Siobhán O'Grady, Washington Post

Siobhán O'Grady

Washington Post


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Past articles by Siobhán:

Egyptian chefs are revolutionizing their cuisine — one meal at a time

Young chefs in Cairo are trying to reinvent the local food culture and expand the Egyptian palate, in part by bringing high-end cooking into customers’ homes. → Read More

They knew the boat could sink. Boarding it didn’t feel like a choice.

The story of how as many as 750 migrants came to board a fishing trawler and end up in one of the Mediterranean’s deadliest shipwrecks off the coast of Greece. → Read More

Former Virginia governor Terry McAuliffe visits front line in Ukraine

After visiting the front line where his convoy came under fire, ex-Governor Terry McAuliffe said he was more convinced than ever that the United States must help Ukraine. → Read More

How one family escaped the war in Sudan — and what they carried with them

“We have a big desert, they can use it. But they didn’t," one resident said. "They chose to fight in the middle of the city.” → Read More

How Ukrainian forces denied Russia victory in Bakhmut by Victory Day

A surprise offensive outside the city and dogged resistance in the center kept Putin from being able to trumpet the conquest of Bakhmut on Russia's May 9 holiday. → Read More

Russia preparing to evacuate nuclear plant, Ukrainian operator says

Elements of the Zaporizhzhia nuclear power plant require constant supervision, the head of Ukraine's nuclear operator said. Eliminating that oversight, he warned, “will be dangerous for the plant itself.” → Read More

Senior Ukrainian officials fear counterattack may not live up to hype

Ukraine is readying an assault to seize back territory occupied by Russia but Kyiv worries any gains could fall short of Western expectations and undercut support → Read More

They fled fighting in Sudan, only to find a crisis at the Egyptian border

At least 14,000 Sudanese have escaped to Egypt in the past week, braving dangerous roads and checkpoints, only to find themselves in another humanitarian crisis → Read More

Traumatic stress, an invisible wound, hobbles Ukrainian soldiers

Troops face an epidemic of PTSD after a year of full-scale war. → Read More

In Dnipro missile strike: Nine floors of random death and destruction

Some victims had fled the country’s harshest front lines in the east and south, only for the war to catch up to them in a city considered a relative safe haven. → Read More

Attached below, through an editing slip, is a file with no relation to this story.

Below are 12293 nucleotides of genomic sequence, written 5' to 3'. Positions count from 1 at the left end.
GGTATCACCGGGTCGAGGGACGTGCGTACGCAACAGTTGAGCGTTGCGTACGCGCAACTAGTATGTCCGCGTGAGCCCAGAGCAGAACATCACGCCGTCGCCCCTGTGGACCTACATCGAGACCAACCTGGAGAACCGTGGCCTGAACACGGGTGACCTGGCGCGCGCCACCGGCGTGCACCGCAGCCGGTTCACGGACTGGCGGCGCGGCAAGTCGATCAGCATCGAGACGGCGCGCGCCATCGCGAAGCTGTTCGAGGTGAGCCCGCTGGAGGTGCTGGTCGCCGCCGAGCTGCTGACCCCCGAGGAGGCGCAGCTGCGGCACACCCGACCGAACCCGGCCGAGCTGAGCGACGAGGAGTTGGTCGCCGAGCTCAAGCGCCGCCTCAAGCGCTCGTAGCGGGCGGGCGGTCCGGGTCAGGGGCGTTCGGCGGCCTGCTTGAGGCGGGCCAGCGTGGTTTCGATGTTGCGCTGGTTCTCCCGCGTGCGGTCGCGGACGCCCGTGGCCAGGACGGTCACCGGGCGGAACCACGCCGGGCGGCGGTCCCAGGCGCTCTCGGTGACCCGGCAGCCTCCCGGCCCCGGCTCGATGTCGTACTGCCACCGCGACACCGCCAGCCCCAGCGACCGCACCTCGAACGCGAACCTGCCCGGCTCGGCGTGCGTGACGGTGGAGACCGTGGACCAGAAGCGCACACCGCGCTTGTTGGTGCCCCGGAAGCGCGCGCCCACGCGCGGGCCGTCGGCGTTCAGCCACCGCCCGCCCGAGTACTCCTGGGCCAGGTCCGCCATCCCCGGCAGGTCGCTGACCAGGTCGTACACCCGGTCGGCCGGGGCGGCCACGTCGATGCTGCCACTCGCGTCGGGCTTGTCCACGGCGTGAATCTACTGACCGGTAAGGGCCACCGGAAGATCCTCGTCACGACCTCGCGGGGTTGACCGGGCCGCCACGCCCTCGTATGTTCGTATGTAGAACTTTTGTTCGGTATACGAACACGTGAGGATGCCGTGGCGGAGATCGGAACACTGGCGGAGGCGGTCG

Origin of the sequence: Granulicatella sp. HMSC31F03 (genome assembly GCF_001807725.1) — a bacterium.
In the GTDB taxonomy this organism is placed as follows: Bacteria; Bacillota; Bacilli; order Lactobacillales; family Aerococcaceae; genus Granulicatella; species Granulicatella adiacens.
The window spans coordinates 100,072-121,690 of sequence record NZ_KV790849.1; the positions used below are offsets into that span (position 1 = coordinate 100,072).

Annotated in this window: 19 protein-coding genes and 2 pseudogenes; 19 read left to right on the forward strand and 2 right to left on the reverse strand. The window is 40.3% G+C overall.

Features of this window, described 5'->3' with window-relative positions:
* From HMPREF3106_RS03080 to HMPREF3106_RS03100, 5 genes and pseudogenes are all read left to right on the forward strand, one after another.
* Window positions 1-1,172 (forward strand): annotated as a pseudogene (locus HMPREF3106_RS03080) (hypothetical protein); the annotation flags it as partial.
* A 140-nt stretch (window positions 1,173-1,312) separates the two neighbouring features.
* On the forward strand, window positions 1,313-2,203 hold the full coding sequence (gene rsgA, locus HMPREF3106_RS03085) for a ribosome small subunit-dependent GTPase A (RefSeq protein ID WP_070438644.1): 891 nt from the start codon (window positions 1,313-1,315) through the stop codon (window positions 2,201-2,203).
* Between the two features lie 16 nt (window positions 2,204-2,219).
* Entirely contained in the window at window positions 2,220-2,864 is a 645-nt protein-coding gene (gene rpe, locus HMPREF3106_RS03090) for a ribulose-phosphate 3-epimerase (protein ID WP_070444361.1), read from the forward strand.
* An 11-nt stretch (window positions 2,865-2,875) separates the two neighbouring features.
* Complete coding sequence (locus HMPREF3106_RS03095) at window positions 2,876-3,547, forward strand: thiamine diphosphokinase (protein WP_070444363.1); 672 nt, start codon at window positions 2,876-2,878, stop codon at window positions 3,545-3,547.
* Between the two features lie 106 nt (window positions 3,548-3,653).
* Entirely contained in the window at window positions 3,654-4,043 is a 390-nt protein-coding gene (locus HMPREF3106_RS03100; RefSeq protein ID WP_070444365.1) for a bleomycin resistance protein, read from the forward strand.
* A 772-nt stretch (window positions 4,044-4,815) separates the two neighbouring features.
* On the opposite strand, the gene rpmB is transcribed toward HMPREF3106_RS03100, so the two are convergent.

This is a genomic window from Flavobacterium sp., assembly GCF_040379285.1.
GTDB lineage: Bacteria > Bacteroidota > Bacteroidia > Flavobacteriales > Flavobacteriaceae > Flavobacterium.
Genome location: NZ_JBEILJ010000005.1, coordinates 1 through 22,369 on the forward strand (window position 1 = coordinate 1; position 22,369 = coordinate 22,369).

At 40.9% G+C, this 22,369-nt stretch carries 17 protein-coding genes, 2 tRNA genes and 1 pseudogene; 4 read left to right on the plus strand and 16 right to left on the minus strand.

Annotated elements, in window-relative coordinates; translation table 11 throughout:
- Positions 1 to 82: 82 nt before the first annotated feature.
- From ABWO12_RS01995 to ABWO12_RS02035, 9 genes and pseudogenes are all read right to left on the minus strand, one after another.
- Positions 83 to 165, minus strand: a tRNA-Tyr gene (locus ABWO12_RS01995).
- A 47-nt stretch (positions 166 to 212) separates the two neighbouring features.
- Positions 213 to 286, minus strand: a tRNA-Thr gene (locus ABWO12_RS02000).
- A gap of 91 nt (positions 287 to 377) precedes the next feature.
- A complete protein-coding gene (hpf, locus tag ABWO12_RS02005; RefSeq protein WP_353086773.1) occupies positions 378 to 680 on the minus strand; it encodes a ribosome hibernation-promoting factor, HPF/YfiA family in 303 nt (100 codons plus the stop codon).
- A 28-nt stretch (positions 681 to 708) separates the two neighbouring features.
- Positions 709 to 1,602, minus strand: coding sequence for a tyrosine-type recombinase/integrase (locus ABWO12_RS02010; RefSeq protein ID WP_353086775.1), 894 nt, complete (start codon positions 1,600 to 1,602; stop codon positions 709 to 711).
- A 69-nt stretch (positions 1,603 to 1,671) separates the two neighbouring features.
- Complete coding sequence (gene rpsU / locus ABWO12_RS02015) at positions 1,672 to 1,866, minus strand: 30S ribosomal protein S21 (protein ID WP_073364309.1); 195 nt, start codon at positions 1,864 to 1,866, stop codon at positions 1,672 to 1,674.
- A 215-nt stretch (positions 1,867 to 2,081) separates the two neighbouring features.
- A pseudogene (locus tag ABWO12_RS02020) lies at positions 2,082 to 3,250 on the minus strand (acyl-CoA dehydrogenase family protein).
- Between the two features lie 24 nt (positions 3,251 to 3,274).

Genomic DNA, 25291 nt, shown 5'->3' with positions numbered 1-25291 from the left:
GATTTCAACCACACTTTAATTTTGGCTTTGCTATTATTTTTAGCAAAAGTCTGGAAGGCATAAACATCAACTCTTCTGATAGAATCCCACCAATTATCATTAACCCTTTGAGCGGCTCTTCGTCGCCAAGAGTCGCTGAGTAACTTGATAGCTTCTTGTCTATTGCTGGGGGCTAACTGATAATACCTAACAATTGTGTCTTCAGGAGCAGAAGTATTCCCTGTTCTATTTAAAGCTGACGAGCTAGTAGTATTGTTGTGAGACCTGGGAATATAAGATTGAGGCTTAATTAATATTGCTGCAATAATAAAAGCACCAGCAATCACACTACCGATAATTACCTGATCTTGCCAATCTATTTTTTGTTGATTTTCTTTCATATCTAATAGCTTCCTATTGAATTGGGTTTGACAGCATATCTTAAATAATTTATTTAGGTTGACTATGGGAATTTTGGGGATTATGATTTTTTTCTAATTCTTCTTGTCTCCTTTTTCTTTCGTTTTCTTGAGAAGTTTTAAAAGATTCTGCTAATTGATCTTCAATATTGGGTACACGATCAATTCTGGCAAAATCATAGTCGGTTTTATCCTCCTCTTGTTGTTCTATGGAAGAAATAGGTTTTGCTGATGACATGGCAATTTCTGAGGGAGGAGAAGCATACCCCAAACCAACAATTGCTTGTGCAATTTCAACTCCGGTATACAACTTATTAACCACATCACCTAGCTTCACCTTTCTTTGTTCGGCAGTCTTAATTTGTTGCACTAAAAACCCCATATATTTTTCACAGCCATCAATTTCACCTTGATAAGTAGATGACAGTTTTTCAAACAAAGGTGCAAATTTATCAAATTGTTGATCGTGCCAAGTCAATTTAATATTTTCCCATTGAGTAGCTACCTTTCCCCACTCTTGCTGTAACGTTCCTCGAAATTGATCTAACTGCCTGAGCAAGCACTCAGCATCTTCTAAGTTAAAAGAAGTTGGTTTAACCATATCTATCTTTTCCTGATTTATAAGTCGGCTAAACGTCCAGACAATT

Ukraine liberated Kherson city. Now, Russia is destroying it.

After fleeing the regional capital, Russian forces have bombed hospitals, a market and homes, putting a lie to the Kremlin's claims that it invaded to protect citizens. → Read More

As war drags on, young Ukrainians are rethinking their futures

Some have fought Russian troops. Others have volunteered to support the resistance effort. All are dealing with how the war has altered their lives. → Read More

Hunger-striking British Egyptian dissident’s family gets proof of life

In the handwritten letter, Alaa Abdel Fattah said he had ended his water strike and was drinking again. His case has garnered attention during the COP27 conference. → Read More

Egypt conducts ‘medical intervention’ on hunger-striking dissident, family says

The deterioration of Alaa Abdel Fattah's condition comes a day before President Biden is set to attend COP27 in Egypt. → Read More

Ukraine war, Russian energy attacks loom over COP27 climate conference

Ukrainian delegates hope their presence at COP27 will keep the war fresh in people's minds and spark broader discussions about the world's reliance on fossil fuels. → Read More

As climate change worsens, Egypt is begging families to have fewer kids

The Egyptian government sees large families as an existential threat to the country at a time of dwindling natural resources. → Read More

As Egypt hosts COP27, its most famous political prisoner may die, family warns

Alaa Abdel Fattah has been on a partial hunger strike in an Egyptian prison for more than 200 days. On Nov. 6, his family says he will stop drinking water. → Read More

Dispatch from Ukraine: Emotional family reunions in liberated Izyum

Over seven months of Russian occupation in Kharkiv, many Ukrainians thought they would never see their families again. Liberation brought emotional homecomings. → Read More

In Russian-occupied Izyum, she was raped and tortured

Alla, a 52-year-old Ukrainian woman, said she was held hostage, tortured, and raped by Russian soldiers in a shed outside a medical clinic in occupied Izyum. → Read More

Propaganda newspapers show how Russia promoted annexation in Kharkiv

With cellphone and internet service cut in Izyum, occupying forces tried to use the information vacuum to promote Moscow's vision of a 'Russian world' → Read More